Two Santa Cruz initiatives fight for affordable housing
February 10, 5 to 7:30 PM
Will the EMPTY HOME TAX and OUR DOWNTOWN OUR FUTURE BALLOT initiatives bring more affordable housing to Santa Cruz?
If you're asking this question, or any question about these two initiatives, this conference is for you.
KEYNOTE PRESENTATION BY OAKLAND at-large councilmember and VICE-MAYOR
There's an exciting new vibe in our city. Unhappy with decisions made for them by their City Management and Council, voters have written two ballot initiatives that will generate funds and dedicate most of the remaining downtown lots for affordable housing. Both groups, Empty Home Tax and Our Downtown, Our Future, are currently gathering the signatures needed to get their initiative on the November ballot.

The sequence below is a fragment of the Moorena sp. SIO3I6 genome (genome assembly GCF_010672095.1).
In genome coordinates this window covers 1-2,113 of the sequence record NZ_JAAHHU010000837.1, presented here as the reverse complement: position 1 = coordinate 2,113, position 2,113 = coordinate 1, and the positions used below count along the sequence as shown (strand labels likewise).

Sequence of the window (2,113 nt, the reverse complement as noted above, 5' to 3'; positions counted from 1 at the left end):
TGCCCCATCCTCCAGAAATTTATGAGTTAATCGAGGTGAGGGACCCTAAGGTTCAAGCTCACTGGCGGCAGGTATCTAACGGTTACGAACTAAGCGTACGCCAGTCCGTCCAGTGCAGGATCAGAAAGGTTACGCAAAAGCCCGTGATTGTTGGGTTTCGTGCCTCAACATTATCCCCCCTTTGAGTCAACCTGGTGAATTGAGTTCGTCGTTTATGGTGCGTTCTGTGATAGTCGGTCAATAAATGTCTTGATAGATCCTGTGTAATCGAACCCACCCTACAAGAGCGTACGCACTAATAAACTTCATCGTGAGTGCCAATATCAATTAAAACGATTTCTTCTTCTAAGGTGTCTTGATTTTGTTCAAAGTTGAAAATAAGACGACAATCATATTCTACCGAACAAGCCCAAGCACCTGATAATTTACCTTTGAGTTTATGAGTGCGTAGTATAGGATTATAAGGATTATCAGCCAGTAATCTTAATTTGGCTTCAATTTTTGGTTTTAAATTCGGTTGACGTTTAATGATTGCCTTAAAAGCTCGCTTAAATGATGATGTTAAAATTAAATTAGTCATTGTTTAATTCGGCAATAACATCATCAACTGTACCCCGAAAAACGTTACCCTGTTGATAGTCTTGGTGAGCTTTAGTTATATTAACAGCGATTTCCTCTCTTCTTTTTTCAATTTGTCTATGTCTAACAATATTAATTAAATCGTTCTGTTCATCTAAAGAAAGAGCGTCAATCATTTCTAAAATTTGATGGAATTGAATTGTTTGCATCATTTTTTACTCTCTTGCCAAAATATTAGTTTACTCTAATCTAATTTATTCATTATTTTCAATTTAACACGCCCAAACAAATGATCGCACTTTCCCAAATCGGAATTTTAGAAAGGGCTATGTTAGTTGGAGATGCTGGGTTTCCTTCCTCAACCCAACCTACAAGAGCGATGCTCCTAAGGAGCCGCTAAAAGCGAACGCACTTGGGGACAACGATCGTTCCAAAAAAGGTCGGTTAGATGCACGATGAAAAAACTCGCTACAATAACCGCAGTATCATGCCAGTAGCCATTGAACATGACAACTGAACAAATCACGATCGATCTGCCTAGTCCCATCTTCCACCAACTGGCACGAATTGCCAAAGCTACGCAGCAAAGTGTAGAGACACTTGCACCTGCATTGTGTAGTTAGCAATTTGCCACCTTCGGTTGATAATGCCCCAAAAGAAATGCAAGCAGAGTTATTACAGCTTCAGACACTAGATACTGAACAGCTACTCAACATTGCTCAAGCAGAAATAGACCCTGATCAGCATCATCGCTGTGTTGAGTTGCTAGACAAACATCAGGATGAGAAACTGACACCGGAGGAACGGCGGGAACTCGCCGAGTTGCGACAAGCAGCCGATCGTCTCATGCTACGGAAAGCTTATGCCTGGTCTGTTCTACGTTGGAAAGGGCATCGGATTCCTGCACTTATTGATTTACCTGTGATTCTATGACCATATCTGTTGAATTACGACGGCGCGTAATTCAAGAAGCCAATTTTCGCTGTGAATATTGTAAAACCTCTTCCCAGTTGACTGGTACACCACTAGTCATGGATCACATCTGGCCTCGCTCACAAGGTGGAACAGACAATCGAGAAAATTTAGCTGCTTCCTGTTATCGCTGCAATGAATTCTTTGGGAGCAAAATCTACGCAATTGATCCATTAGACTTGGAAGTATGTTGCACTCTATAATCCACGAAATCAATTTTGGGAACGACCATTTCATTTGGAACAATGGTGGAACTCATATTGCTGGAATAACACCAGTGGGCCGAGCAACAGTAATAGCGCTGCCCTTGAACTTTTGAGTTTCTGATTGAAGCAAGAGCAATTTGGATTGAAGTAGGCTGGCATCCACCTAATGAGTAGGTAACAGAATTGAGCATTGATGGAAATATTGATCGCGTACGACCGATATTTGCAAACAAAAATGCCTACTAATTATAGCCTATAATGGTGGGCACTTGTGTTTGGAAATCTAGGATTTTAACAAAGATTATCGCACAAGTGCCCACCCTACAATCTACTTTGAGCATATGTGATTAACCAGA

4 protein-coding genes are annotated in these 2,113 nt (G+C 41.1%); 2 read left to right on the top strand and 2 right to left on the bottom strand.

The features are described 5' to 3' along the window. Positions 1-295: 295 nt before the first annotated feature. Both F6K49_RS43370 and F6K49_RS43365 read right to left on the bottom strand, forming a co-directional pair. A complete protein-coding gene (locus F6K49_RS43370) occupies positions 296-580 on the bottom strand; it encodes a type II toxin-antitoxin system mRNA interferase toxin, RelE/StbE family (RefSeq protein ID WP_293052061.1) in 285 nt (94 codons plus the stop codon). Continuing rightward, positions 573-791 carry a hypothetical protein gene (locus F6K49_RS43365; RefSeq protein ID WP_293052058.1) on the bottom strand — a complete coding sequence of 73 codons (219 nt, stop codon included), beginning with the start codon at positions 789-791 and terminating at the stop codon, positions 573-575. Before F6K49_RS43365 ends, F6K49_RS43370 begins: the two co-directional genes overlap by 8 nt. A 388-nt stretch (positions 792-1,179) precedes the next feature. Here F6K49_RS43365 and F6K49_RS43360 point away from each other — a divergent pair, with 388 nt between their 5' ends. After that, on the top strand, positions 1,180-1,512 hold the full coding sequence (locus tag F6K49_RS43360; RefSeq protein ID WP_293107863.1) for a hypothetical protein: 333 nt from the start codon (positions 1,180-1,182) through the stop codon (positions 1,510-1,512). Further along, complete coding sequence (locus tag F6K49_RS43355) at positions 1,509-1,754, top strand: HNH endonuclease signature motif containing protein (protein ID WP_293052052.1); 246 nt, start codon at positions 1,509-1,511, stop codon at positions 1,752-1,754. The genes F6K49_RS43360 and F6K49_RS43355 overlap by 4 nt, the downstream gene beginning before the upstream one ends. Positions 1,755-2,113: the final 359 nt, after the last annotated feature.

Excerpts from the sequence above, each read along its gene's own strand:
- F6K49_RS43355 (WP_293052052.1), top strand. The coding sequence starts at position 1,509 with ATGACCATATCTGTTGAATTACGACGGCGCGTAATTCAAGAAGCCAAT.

About Empty Home Tax (EHT) and Our Downtown • Our Future (ODOF)
These are separate initiatives that will, if passed, have a collective impact on housing in Santa Cruz. EHT proposes to establish a tax on homes that are occupied less than 120 days per year. The tax would apply to various types of vacant properties, including single-family and multi-family residential parcels, condominiums, and townhomes.
Our Downtown Our Future opposes the planned parking/library/housing structure on Lot 4 where the Farmers' Market meets every week. The fours points of the initiative include dedicating most of the downtown city-owned lots for 100% affordable housing, keeping the Farmers' Market where it is, renovating the downtown library where it is, and using excess parking revenue (from not building the garage) to help build affordable housing and towards cost of renovating the library.
How will these two initiatives affect housing in Santa Cruz?